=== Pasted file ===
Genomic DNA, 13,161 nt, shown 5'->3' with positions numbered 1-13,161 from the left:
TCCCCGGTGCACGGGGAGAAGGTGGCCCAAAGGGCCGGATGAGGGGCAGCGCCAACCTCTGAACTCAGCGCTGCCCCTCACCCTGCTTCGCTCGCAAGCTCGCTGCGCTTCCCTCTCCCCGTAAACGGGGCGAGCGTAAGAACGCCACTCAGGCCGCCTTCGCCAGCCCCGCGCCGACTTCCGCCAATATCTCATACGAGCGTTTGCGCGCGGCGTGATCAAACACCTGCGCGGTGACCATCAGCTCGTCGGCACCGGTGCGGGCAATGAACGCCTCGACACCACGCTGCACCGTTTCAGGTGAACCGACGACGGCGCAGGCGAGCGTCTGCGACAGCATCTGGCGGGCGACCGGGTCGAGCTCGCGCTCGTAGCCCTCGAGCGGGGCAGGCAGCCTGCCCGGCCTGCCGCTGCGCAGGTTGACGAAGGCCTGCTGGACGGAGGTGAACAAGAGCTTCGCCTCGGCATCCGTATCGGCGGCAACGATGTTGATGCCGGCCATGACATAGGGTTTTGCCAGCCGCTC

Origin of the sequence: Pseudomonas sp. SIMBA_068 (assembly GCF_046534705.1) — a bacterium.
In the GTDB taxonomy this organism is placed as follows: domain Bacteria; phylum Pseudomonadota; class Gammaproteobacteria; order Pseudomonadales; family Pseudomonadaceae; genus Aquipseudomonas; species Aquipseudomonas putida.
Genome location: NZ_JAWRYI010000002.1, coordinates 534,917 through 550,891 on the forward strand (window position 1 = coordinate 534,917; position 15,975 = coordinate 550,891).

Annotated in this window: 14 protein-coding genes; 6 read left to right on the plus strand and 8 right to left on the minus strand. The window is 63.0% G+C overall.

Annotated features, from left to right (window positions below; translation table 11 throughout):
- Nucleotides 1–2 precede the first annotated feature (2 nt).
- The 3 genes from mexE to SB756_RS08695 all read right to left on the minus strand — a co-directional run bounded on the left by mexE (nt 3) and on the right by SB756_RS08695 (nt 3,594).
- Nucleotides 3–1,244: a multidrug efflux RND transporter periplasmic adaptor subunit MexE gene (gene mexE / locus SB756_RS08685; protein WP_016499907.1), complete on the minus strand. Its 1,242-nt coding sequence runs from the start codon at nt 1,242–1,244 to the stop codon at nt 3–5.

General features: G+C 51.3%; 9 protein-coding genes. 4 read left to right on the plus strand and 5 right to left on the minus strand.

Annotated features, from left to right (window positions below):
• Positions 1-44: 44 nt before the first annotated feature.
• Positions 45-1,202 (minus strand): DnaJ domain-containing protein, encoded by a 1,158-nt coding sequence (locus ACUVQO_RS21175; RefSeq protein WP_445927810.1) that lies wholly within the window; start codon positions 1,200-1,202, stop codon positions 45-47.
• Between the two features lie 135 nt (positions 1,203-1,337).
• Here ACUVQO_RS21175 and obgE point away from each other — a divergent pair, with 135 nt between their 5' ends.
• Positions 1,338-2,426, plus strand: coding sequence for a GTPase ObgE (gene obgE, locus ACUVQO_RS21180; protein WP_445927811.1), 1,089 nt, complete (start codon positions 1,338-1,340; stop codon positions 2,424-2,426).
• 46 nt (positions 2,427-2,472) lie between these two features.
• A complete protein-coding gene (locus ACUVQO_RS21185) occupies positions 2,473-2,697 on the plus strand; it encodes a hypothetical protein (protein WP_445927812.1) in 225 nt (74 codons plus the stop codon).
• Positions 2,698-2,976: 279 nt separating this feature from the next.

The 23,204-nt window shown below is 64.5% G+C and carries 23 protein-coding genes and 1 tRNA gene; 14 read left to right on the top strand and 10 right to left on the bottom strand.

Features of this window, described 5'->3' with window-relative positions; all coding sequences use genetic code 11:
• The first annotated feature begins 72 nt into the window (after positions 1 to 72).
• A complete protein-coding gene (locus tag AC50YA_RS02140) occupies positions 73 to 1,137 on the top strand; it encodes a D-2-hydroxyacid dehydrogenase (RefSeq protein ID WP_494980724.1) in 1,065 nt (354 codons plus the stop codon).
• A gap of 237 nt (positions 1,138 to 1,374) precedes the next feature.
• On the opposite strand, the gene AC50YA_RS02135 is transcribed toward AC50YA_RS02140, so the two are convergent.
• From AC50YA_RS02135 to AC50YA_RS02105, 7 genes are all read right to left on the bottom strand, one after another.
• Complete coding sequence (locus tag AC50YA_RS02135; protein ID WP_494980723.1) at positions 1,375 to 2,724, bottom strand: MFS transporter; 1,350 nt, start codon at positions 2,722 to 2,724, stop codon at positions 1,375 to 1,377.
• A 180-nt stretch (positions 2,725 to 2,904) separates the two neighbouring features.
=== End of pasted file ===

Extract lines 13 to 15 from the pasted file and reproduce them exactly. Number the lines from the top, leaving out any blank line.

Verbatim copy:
• Positions 1-44: 44 nt before the first annotated feature.
• Positions 45-1,202 (minus strand): DnaJ domain-containing protein, encoded by a 1,158-nt coding sequence (locus ACUVQO_RS21175; RefSeq protein WP_445927810.1) that lies wholly within the window; start codon positions 1,200-1,202, stop codon positions 45-47.
• Between the two features lie 135 nt (positions 1,203-1,337).